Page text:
State Minimum Wage Increases to Affect Student and Local Workers

The New York State Division of the Budget recently issued its report on the minimum wage rate increase from $12.50 to $13.20 per hour, scheduled to take effect on Dec. 31, a move that will impact all minimum wage workers employed by the University and at local businesses in the Town of Hamilton, including students with on-campus jobs and work-study employment as part of their financial aid packages.

According to the Student Employment page of the university website, “10-12 hours of work per week will be sufficient to meet a student’s job award or basic personal expenses.” Students may work more than 12 hours per week, though they are barred from exceeding 20 hours per week working for the university during the academic calendar. 

“Every year since 2016, minimum wage has been going up,” Associate Vice President for Human Resources Lori Chlad said. “Prior to that, it has gone up as well. It hasn’t started happening every year since recently, there’s been a real effort to be updating the minimum wage.”

The minimum wage in upstate New York has gone up by 26.5% since 2016, with rates scheduled to increase each year on Dec. 31 until reaching $15.00, according to the New York State Department of Labor.

University jobs for students are categorized in one of four grades that are delineated based on required difficulty attributed by Colgate. Wages increase for each year a student works a certain job to compensate for learned experience. In the past, students working their first year in a grade one job earned a wage in line with the state minimum wage and wages rose $0.05 every year on the job. According to the student wage rates linked on the university’s website, a student currently working their first year in a grade one position earns $12.50 an hour, while a student working their fourth year in a grade four position currently earns $12.95 an hour. With the new minimum wage of $13.20, these rates will change. 

“The University has a legal council and we get updates from them all the time,” Chlad said. “So I think it was on Sept. 29, we got an update that New York state had adjusted minimum wage effective Dec. 31, 2021, which initiates us going out to departments and saying minimum wage is increasing.”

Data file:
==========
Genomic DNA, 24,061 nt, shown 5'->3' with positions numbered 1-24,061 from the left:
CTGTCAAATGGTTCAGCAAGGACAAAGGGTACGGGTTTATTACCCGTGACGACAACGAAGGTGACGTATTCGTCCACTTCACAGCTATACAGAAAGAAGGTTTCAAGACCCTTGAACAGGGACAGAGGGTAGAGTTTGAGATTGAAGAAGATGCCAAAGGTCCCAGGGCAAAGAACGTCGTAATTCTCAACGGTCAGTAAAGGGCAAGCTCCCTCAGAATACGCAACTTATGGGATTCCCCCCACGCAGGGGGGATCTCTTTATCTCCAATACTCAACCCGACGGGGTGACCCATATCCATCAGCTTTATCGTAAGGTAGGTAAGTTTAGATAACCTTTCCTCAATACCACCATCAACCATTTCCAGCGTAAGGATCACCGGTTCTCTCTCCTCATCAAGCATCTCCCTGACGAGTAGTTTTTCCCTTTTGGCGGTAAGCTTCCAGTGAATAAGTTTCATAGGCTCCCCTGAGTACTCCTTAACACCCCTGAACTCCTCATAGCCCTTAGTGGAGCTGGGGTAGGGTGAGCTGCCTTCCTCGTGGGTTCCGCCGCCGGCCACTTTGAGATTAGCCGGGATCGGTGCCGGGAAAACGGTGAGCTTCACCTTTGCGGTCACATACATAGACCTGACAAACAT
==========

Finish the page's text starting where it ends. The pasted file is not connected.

Colgate is typically notified before the start of the academic year, according to Director of Human Resources Operations Jill Dinski. The Human Resources department plans to send out an email with the new wage scale as part of the minimum wage increase. 

“Historically, it had already been introduced, so we knew what to expect and we could take it into consideration at the start of the academic year,” Dinski said. “That’s why we are making a mid-year adjustment to wages instead of implementing prior. It is quite a bit of work for us mid-academic year to be making wage changes.”

Students work for various departments on campus, and each department submits an operating budget incorporating the cost of student workers. According to Chlad, every department is responsible for its student employees. Office of Sustainability Intern and junior Rebecca Hance commented on the current minimum wage rate. 

“I work at the Office of Sustainability, and I get paid $12.70 an hour,” Hance said. “[My boss Pamela Gramlich, assistant director of sustainability and environmental studies program coordinator] approves my timesheets every week, but it also gets approved by Human Resources. There is not a universal salary for student employment here, so people employed by different departments definitely make different amounts of money. But, it’s pretty universally close to minimum wage.”

Outside of on-campus positions, some students work for local businesses in the Village of Hamilton. According to senior Molly Mysogland, who has worked at Maxwells Chocolates and Ice Cream Shoppe for the last three years, the wage increase may prove especially helpful for small businesses in town.

“I think this will be great for the businesses and employees in town, especially considering how many businesses have been so short-staffed,” Mysogland said. “With the pay increase, maybe it [will] convince some people to seek out more local positions. That being said, I don’t feel as though it’s a big enough increase to change the commitments of part-time workers like myself.”

Some students in town get paid a “tipped wage,” or a base wage paid to an employee who receives a substantial portion of their compensation from tips. Senior Elizabeth Pezzuto, an employee at The Rye Berry in downtown Hamilton, spoke to the impending wage increase.

“I am working [in the] front of the house and have [a] tipped wage. My employer has had one-on-one meetings with me to discuss my wage and always makes sure I am doing okay and does everything to help,” Pezzuto said. “I don’t think it’s good or bad […] Being in the middle of a pandemic, things are hard, but [raising] pay is also going to raise the price of goods. So it’s a double-edged sword.”